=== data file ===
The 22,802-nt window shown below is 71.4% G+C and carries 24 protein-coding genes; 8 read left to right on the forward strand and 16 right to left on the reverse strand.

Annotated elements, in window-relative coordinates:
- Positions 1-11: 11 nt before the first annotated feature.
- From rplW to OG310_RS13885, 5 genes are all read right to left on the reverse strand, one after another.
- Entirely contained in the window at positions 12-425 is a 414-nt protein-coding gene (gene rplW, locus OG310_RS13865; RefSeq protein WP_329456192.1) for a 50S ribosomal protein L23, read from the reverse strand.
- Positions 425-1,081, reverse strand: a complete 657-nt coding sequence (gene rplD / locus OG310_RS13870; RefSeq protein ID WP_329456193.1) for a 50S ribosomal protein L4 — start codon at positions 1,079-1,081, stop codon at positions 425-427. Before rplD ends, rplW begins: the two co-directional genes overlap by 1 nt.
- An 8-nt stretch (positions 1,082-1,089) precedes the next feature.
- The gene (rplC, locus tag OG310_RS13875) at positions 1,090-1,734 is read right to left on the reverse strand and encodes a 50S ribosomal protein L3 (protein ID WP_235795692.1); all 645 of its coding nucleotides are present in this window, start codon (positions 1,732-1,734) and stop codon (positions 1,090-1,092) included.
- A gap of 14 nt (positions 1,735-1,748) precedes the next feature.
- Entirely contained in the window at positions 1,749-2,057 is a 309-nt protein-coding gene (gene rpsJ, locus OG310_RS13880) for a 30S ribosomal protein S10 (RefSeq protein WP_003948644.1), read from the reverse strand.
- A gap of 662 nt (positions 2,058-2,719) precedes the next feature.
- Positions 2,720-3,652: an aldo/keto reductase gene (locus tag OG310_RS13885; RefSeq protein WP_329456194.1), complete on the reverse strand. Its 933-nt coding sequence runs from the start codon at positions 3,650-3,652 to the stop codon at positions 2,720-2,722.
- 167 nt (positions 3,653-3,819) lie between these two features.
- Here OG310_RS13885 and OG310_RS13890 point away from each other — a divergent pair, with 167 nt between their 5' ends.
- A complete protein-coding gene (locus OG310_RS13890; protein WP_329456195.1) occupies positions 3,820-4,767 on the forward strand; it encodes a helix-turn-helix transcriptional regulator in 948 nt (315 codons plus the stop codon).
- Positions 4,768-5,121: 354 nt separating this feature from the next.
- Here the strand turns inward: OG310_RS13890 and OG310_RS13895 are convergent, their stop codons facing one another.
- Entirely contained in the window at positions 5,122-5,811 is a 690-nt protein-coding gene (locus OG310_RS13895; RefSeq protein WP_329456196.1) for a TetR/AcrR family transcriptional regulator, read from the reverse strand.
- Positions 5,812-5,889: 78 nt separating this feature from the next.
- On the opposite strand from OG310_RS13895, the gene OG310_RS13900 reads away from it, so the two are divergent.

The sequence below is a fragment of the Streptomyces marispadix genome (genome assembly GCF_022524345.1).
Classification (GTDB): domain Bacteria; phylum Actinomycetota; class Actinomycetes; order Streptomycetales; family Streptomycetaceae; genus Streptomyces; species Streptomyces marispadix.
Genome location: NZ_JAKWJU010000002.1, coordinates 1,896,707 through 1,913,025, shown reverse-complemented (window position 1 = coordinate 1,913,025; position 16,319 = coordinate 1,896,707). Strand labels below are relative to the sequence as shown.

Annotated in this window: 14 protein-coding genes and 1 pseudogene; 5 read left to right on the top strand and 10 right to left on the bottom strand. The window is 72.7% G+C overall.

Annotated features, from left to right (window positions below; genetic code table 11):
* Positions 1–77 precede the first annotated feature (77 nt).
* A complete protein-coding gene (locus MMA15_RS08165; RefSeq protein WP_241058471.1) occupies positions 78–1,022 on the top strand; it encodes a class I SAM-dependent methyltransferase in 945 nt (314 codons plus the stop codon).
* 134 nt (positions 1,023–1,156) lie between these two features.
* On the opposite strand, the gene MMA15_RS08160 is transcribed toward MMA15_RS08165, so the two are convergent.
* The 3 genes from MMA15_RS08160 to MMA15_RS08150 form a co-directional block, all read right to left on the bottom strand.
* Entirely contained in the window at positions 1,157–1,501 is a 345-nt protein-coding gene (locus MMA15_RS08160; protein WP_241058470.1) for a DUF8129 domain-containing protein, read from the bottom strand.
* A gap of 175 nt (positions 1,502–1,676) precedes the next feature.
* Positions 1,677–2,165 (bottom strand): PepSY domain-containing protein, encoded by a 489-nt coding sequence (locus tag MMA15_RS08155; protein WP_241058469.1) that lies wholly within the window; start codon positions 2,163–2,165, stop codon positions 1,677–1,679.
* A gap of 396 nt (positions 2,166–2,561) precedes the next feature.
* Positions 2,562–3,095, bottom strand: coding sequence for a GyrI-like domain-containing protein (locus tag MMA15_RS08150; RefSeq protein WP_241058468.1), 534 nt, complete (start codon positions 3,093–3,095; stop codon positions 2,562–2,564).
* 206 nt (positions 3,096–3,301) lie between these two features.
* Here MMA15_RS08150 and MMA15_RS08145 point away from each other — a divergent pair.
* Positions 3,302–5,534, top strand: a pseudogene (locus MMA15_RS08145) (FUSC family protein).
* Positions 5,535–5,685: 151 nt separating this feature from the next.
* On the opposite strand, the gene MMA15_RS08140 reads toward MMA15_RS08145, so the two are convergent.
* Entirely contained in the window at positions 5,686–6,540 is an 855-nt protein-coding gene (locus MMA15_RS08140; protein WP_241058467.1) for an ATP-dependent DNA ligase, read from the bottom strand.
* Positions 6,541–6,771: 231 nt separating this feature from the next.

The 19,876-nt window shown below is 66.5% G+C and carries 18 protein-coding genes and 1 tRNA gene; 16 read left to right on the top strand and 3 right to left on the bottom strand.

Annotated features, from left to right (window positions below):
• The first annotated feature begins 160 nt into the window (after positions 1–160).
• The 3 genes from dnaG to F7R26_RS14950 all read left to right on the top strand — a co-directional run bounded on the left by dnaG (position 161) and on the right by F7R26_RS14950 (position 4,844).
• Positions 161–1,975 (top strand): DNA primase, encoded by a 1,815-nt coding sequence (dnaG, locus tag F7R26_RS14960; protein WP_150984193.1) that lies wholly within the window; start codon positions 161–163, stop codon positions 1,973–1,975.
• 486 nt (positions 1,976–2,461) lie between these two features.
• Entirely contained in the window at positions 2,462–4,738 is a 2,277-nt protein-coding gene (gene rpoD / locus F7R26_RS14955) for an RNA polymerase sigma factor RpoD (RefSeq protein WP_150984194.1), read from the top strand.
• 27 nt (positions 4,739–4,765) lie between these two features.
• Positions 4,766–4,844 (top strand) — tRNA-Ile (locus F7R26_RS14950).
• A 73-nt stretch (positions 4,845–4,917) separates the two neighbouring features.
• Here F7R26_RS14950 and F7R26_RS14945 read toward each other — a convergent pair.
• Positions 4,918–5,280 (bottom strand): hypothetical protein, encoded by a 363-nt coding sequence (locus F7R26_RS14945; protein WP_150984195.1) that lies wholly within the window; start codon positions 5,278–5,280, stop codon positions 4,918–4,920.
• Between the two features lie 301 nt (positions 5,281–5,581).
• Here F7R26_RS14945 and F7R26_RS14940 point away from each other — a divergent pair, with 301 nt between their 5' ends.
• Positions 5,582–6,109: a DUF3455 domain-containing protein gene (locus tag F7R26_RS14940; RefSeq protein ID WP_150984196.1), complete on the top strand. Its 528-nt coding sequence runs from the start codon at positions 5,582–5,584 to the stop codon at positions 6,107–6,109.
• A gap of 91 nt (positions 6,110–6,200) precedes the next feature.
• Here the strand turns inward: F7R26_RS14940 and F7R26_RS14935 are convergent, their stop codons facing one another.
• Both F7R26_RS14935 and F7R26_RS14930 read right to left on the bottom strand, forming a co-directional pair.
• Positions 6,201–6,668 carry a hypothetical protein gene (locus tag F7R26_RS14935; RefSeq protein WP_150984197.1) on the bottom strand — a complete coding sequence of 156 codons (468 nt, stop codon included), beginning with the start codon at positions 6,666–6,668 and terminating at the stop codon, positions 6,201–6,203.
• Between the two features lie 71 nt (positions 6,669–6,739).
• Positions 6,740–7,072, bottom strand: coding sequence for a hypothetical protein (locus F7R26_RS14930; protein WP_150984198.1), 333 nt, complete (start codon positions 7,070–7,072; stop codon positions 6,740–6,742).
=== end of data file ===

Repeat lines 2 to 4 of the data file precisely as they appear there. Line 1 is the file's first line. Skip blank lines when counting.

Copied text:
Annotated elements, in window-relative coordinates:
- Positions 1-11: 11 nt before the first annotated feature.
- From rplW to OG310_RS13885, 5 genes are all read right to left on the reverse strand, one after another.